“Well this one here convinced me that they were working for them. She spoke specifically about Briana, that painted-face psycho with the two handguns.”

Thompson frowned. Yes, they all knew who that was. She was the worst of the lot, and their leader. “Go on.”

“Anyway, that big one… Tony… he said that they were sent over to infiltrate us and gather information about how we really ran things here, to see if we were hoarding supplies instead of turning over the arranged percentage of goods, that kind of shit. When I called him out, this bitch here just looked at me with that devious little fucking smile she was giving you downstairs, and she said that if we didn’t let them leave immediately, that Briana would be back to settle matters.”

“She knew her by name?” Thompson said, staring down at Alysa. “She actually called her ‘Briana’?”

“Yeah,” Hash said, putting on the performance of his life. “That’s when I got nervous. I started wondering how many more of these ‘spies’ were roaming about. So, I told Gibbs to get their shit and meet me at the bridge. I was just going to send them on their way… you know… just in case that bitch there was telling the truth.”

Thompson stared down at Gibbs. “Is that the truth?”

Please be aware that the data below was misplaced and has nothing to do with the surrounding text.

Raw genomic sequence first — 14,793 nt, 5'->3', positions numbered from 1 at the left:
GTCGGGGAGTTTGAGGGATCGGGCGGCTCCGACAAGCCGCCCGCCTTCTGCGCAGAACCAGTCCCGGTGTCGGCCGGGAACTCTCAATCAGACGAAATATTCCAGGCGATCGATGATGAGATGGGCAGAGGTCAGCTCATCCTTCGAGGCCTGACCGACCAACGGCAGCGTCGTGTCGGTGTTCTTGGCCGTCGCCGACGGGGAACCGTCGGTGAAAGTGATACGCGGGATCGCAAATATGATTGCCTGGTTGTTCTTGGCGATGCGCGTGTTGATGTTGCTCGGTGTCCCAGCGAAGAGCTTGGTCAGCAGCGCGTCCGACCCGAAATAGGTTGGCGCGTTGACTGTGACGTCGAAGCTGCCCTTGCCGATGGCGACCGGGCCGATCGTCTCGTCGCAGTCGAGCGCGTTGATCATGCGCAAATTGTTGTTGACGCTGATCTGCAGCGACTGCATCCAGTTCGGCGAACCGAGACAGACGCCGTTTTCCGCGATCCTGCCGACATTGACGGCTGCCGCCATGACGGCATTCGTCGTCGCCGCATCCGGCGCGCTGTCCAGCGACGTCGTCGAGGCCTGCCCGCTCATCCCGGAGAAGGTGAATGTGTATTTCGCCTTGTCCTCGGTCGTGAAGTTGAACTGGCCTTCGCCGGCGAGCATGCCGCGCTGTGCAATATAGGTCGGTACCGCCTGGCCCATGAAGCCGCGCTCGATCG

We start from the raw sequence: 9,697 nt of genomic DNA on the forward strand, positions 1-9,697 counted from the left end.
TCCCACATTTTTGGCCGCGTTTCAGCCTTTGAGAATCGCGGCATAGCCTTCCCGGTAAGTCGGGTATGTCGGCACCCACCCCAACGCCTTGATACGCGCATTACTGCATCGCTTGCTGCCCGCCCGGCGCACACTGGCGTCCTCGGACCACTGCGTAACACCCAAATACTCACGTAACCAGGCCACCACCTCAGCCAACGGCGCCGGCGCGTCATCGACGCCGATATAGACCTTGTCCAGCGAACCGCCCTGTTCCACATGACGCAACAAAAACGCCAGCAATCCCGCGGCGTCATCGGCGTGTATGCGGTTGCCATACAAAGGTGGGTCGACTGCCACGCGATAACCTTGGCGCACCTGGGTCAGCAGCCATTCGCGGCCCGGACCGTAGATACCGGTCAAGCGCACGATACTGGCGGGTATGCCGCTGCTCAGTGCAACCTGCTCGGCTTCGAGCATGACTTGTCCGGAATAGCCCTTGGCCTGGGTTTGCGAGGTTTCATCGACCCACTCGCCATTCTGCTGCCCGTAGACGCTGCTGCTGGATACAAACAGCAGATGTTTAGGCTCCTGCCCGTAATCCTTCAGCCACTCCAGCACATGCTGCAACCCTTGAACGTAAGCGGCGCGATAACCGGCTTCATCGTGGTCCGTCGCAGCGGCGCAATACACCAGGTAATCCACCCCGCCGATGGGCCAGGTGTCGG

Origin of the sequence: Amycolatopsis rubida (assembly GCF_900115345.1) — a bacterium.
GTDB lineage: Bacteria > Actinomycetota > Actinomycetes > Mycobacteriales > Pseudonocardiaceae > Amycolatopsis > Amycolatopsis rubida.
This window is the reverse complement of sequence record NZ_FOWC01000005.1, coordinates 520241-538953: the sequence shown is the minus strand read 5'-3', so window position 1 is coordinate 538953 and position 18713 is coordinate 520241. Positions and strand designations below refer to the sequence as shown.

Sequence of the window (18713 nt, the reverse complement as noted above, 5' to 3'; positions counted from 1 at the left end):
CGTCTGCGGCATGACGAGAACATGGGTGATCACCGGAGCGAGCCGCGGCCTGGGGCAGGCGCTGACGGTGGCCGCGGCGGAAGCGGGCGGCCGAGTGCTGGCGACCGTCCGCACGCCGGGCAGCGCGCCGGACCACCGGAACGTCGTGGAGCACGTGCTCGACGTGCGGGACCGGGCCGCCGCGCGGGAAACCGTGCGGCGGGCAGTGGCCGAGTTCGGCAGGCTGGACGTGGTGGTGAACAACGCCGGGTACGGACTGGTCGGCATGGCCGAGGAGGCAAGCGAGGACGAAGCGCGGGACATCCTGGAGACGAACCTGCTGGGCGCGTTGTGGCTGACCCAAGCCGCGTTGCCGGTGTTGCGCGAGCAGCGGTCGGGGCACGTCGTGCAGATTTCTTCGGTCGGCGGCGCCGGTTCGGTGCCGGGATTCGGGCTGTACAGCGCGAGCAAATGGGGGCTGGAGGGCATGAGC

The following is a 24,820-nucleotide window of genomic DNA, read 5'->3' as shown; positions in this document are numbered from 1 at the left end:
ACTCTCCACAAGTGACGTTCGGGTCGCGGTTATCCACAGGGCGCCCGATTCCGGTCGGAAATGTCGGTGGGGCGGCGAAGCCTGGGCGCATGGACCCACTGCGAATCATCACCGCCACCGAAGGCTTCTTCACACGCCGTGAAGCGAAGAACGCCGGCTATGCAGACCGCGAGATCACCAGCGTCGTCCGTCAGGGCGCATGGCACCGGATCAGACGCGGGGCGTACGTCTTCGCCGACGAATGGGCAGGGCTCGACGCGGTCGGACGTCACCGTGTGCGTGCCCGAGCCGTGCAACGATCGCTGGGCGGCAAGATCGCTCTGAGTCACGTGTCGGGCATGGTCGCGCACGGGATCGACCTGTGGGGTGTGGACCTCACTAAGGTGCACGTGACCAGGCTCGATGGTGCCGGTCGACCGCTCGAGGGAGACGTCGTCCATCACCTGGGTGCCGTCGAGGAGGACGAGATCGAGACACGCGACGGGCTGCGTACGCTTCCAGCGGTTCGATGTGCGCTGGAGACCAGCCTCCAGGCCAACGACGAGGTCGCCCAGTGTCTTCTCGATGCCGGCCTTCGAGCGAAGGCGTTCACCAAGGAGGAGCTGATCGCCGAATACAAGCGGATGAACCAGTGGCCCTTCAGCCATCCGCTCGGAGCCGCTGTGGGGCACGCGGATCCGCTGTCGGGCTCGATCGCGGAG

Gibbs nodded, staring at his sergeant and quickly adapting to his new acting role. “Yeah, that’s the gist of it. Sarge ordered me to keep the details between us.”

Good job, soldier, Hash thought with relief.

Thompson studied the man’s face and nodded. “Hell, I shouldn’t be surprised. You’re always doing what he commands like a good little puppy.”

Gibbs gave him a ‘fuck you’ look.

Thompson started to pace. “You should’ve let me out immediately” he said. “I could’ve helped you, Sarge! But no, you went to this worm instead.”

Hash sighed. “I’d already fucked up by putting you and the boys in that cell. I knew you were pissed. So… I figured I could handle this first, then let you out.”

Thompson laughed and looked at his men. “In other words, you fucked up twice, and tried to cover your own ass. Isn’t that correct?”

Hash looked pissed, but he relented. “If it makes you feel better for my bad call, then yes, I fucked up royally.”

Thompson smiled smugly. “So, what just happened in there? And why is this one still alive?”

Hash closed his eyes. “When you and the boys worked out your own escape and surrounded the place, they got indignant with me. Especially the big man, Tony. They accused me of setting them up and threatened me with all sorts of Lunatic retaliation threats. They actually thought I was sending them outside to get executed so they wouldn’t report back about how we treated them last night.”